Although the sales margin was outstanding, the sharks continued to contemplate Julie’s production issues; each time they inquired about the matter, Julie appeared to become somewhat more agitated, and as the pressure on her increased, she began to mess up her responses.
Mark Cuban told Julie that her manufacturing issues had impacted her business’s sales for 2 1/2 years.
However, according to her statements, her business had only worked with the manufacturer once, and that run had sold out within a year. He was perplexed by the discrepancy.
Julie attempted to describe the timeline of the manufacturing difficulties, but under duress, she sounded confused and did not convey her point properly; the sharks were beginning to doubt her tale, and Kevin O’Leary was prepared to strike.
He maintained that Julie’s difficulties were logistical, but Mark Cuban disagreed. Julie attempted another incoherent explanation, which only served to aggravate Kevin further.
Lori pleaded with her fellow sharks, ‘Let us not get bogged down by numbers,’ but Kevin, quite unsurprisingly, said, ‘Why not?’
Lori emphasized that the issue was with substandard items, not Julie. Kevin was unconvinced; he questioned Julie about what prevented a firm that already manufactured shirts from replicating the idea and destroying her ‘Like the Cockroach that she was.’
Julie appeared slightly taken aback but said she was not a bug. Kevin informed her that she had ‘no market share in perhaps a decent idea,’ but Julie cut him off.
She claimed to have a pending patent, has sold over 10,000 shirts, has an excellent trademark and branding, and requires financing to cover production and distribution costs.
Kevin was enraged by this. ‘Do I have to pay for your education?’ ‘You have no idea what you’re doing,’ he said, without waiting for a response.
Julie responded that she was aware of what she was doing, but Kevin was not amused; he chastised her for previous cash-flow difficulties until Lori defended her by stating that Julie was a ‘beginning.’
‘I don’t give a damn,’ Kevin responded with a yell, and he and Lori got into a furious dispute, shouting over one other. Kevin ultimately appeared to tire of the situation and declared, ‘I’m out.’
Mark believed Julie should be credited for initiating the business, but he couldn’t see a definite business strategy. Julie attempted to explain how she would use the sharks’ money, but Mark cut her off.
He explained that while her intended use of monies constituted a cash-management concern, he was more concerned about her capacity to handle cash effectively. Her figures did not match up, and as a result, he was ejected.
Robert believed The SkinnyShirt was an excellent product, but he had reservations about Julie.
He suggested that Julie lacked a long-term strategy for developing her firm, and due to his reservations, he withdrew from the discussions.
Lori saw the potential for success of the SkinnyShirt idea. On the other hand, Lori was not a fan of the shirt and sweater combination; she wasn’t sure if it was fashionable anymore, and she didn’t understand the fashion statement. Lori was also absent for these reasons.
Barbara was now the sole shark remaining; Julie gave her a little frantic look, but she appeared to understand that she was unlikely to secure a deal.
Barbara took her time, carefully analyzing the SkinnyShirt situation until she finally spoke. She informed Julie that her behavior in the tank was admirable; she had stood her ground well despite the grilling she had endured.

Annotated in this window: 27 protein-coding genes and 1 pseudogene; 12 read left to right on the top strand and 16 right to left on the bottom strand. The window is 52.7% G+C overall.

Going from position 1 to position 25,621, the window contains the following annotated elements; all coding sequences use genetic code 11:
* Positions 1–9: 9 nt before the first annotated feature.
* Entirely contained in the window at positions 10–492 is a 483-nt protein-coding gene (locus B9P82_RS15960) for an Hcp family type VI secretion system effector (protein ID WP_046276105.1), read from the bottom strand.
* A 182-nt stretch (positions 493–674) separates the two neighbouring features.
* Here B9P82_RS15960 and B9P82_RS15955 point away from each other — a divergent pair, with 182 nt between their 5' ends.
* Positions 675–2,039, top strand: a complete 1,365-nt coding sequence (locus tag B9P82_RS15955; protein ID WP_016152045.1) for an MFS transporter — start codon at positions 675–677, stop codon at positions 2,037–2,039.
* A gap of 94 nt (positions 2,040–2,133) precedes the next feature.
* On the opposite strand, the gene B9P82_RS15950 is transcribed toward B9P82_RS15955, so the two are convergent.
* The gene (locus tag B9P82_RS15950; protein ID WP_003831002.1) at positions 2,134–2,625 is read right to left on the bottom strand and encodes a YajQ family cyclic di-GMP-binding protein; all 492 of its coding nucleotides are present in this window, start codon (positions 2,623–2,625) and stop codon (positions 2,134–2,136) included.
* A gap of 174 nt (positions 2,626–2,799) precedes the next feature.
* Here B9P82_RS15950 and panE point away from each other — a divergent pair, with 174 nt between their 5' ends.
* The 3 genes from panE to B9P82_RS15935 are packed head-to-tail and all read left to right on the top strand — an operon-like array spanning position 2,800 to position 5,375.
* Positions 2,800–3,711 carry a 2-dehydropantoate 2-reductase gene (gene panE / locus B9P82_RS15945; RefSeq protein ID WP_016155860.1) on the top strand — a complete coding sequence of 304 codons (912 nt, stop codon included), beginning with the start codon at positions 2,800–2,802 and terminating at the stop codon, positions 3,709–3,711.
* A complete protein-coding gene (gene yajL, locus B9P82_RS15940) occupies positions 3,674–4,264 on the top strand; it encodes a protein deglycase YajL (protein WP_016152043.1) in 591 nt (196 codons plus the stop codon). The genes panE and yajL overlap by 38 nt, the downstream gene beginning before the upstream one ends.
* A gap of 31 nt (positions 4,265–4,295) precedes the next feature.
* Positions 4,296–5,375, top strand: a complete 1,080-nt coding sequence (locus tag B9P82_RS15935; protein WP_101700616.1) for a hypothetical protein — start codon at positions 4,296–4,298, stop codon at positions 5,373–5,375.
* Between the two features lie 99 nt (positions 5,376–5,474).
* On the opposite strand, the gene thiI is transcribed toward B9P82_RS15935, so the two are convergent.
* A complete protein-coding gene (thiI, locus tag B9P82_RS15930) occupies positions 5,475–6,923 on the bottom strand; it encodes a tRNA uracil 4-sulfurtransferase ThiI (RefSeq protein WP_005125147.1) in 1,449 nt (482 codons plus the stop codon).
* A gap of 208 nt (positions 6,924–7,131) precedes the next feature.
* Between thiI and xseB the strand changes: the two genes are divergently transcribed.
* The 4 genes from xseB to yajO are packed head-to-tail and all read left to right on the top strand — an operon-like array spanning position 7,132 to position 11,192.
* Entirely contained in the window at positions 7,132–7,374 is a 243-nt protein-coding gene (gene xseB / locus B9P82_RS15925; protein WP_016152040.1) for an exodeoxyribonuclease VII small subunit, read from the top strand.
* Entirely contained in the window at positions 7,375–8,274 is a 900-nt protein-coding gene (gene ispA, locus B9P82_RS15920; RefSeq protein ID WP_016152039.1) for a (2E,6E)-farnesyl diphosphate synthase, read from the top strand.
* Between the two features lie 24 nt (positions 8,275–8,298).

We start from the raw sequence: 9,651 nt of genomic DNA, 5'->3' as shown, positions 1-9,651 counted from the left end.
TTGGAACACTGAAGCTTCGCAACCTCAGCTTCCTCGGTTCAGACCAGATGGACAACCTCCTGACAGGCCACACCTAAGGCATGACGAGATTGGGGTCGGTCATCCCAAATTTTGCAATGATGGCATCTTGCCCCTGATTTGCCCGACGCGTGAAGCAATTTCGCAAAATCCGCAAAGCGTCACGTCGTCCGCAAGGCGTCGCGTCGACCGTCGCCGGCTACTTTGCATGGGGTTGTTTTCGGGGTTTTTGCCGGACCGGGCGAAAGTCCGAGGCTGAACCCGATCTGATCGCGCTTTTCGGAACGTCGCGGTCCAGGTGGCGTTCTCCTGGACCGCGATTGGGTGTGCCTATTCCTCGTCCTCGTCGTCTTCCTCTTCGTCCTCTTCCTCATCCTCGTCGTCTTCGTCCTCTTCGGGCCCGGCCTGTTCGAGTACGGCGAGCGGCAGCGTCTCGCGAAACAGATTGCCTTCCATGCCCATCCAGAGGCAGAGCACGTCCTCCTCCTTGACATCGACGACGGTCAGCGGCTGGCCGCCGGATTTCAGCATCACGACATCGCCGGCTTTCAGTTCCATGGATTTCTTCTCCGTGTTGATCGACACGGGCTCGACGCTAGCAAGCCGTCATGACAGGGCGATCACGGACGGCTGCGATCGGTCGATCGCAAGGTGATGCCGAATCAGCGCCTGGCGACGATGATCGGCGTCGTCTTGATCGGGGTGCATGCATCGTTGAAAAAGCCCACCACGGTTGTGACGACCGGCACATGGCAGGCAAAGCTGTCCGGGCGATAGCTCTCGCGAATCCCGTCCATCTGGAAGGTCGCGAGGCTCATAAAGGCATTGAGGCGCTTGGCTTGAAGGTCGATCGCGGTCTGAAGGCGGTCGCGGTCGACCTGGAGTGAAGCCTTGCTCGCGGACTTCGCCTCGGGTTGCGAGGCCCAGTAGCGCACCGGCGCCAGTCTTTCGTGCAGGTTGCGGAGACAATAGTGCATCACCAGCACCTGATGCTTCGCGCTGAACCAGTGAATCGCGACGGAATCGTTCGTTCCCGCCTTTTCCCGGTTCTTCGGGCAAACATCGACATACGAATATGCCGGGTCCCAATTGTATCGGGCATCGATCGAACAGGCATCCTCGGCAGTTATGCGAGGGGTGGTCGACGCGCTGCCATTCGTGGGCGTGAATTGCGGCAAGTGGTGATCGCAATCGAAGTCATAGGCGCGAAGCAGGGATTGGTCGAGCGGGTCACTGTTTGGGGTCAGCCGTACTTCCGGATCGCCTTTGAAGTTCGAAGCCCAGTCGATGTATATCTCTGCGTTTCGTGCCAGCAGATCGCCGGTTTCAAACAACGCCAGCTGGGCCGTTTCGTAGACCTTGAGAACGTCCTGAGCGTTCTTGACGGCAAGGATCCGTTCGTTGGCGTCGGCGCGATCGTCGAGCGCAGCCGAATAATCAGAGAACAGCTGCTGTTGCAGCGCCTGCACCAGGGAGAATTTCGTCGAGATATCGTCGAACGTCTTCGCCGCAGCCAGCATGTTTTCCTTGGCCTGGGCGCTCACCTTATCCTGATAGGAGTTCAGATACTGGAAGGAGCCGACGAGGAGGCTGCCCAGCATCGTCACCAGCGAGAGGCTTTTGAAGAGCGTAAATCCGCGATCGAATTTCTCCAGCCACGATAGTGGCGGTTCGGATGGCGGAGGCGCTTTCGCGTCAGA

Barbara gestured to Kevin on her left and informed Julie that she had made a great stand against ‘This bully here.’ She made a similar gesture to Mark Cuban on her right, referring to him as a bully.
While Barbara felt Julie was feeling sorry for herself due to her manufacturing partner’s betrayal, she stated that self-pity was Julie’s Achilles heel, and as a result, she was out.
Final Deal: No deal between Skinny Shirt and Sharks.
What Happened To Skinny Shirt After Shark Tank?
Julie revealed immediately following her appearance that the Sharks would later regret not signing her to a contract.
She was completely dedicated to the firm’s development and advised people to ‘Watch this space.’
It appears that SkinnyShirt was thriving after the shark tank. The expanding network of merchants Julie has developed is largely responsible for the growth she reported in a January 2016 interview.
The Grommet is an online platform that allows small businesses to launch products and launch them online. SkinnyShirts are distributed to over 300 shops, QVC, and QVC.
Julie sells over 50% of her SkinnyShirts directly via the SkinnyShirt website, which now has numerous products unavailable during her Shark Tank appearance.
There is now also a sweater design for children. The firm will offer a broader selection of classic designs and a new knitwear line in 2016. She created a seamless line of cosmetics in 2016 for a seamless look.
Julie has also shared some useful insider information about the Shark Tank application process with other businesses who aspire to make their shark tank pitch.
In a blog post on the SkinnyShirt website, she disclosed that the process might be arduous, lasting several months and including several processes, with no assurance of being selected to make a presentation to business moguls.
She expressed gratitude to the show’s producers for their assistance in honing her presentation and prepared her for the questions the Sharks were expected to ask.
She has stated that the personal attribute that helped her get into the program was her dedication and perseverance; she urges other potential hopefuls to ‘Never Give Up.’
Skinny Shirt Shark Tank Update
As per their Facebook post, skinny Shirts has ceased its operation since 2018. Also, the brand’s social media has gone dark, and no new post has been updated.